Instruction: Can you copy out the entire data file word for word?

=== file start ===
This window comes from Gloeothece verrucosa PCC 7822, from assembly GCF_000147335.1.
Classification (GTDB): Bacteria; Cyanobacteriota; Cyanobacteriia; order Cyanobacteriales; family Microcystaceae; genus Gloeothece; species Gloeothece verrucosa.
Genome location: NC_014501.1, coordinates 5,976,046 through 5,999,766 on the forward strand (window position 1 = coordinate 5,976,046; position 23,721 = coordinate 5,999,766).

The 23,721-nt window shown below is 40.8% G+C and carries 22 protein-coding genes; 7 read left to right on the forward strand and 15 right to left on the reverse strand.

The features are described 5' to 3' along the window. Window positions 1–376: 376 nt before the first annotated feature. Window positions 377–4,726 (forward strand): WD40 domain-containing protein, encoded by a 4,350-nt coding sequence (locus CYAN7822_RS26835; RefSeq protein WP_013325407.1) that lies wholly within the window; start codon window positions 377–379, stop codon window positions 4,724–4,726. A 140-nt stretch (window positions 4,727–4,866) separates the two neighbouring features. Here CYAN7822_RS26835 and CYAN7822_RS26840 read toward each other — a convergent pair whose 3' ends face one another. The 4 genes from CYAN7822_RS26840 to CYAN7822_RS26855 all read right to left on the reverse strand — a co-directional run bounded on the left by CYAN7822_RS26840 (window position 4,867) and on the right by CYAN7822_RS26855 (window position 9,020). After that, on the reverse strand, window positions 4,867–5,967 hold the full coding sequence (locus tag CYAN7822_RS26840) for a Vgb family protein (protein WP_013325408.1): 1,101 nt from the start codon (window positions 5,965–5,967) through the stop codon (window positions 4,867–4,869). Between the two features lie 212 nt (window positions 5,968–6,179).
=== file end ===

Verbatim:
This window comes from Gloeothece verrucosa PCC 7822, from assembly GCF_000147335.1.
Classification (GTDB): Bacteria; Cyanobacteriota; Cyanobacteriia; order Cyanobacteriales; family Microcystaceae; genus Gloeothece; species Gloeothece verrucosa.
Genome location: NC_014501.1, coordinates 5,976,046 through 5,999,766 on the forward strand (window position 1 = coordinate 5,976,046; position 23,721 = coordinate 5,999,766).

The 23,721-nt window shown below is 40.8% G+C and carries 22 protein-coding genes; 7 read left to right on the forward strand and 15 right to left on the reverse strand.

The features are described 5' to 3' along the window. Window positions 1–376: 376 nt before the first annotated feature. Window positions 377–4,726 (forward strand): WD40 domain-containing protein, encoded by a 4,350-nt coding sequence (locus CYAN7822_RS26835; RefSeq protein WP_013325407.1) that lies wholly within the window; start codon window positions 377–379, stop codon window positions 4,724–4,726. A 140-nt stretch (window positions 4,727–4,866) separates the two neighbouring features. Here CYAN7822_RS26835 and CYAN7822_RS26840 read toward each other — a convergent pair whose 3' ends face one another. The 4 genes from CYAN7822_RS26840 to CYAN7822_RS26855 all read right to left on the reverse strand — a co-directional run bounded on the left by CYAN7822_RS26840 (window position 4,867) and on the right by CYAN7822_RS26855 (window position 9,020). After that, on the reverse strand, window positions 4,867–5,967 hold the full coding sequence (locus tag CYAN7822_RS26840) for a Vgb family protein (protein WP_013325408.1): 1,101 nt from the start codon (window positions 5,965–5,967) through the stop codon (window positions 4,867–4,869). Between the two features lie 212 nt (window positions 5,968–6,179).